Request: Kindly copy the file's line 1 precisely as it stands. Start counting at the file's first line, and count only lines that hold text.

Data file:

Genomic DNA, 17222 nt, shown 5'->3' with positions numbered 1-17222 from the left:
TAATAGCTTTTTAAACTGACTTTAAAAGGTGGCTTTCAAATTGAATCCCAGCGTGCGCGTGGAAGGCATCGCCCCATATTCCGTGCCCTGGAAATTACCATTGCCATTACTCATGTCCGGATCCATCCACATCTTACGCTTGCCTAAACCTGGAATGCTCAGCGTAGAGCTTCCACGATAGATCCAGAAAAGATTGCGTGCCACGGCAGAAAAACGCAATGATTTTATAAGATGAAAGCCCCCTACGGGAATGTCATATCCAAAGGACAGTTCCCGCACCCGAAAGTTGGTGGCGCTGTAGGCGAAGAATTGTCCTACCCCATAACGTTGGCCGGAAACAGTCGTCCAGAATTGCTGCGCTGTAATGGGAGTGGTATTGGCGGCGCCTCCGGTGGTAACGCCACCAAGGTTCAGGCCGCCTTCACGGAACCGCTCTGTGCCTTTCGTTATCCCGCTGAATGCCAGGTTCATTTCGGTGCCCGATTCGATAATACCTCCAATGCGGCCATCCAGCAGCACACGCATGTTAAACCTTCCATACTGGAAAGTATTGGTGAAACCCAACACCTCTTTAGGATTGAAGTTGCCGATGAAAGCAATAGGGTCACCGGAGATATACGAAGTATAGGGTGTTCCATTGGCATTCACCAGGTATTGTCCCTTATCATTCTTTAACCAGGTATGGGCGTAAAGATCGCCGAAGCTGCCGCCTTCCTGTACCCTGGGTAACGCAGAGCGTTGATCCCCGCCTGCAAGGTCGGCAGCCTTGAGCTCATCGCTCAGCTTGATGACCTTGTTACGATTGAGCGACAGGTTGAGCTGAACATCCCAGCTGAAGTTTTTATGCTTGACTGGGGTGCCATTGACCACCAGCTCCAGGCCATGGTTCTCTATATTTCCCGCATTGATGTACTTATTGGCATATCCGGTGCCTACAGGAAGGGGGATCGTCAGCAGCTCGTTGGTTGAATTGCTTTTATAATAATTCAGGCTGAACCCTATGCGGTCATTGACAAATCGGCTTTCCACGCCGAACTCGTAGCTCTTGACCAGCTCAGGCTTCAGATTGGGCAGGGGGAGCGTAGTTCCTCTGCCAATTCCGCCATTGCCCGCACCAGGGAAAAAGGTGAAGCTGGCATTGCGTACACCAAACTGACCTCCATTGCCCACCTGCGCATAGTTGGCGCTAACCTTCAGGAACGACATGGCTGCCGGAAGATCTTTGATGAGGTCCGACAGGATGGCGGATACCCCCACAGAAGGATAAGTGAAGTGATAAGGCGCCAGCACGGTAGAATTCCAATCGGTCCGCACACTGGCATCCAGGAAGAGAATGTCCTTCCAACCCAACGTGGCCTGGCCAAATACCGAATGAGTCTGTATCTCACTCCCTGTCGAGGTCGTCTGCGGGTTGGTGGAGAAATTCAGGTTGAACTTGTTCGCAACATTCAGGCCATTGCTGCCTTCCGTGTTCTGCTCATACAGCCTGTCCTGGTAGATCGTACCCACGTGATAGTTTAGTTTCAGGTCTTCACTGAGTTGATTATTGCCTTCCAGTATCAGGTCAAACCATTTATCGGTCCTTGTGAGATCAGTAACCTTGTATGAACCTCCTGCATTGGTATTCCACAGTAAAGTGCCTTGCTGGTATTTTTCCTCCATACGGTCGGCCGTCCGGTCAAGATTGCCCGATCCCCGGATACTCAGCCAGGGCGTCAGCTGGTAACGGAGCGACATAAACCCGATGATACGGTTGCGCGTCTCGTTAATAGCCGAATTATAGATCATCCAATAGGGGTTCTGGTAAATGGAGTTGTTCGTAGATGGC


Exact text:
Genomic DNA, 17222 nt, shown 5'->3' with positions numbered 1-17222 from the left: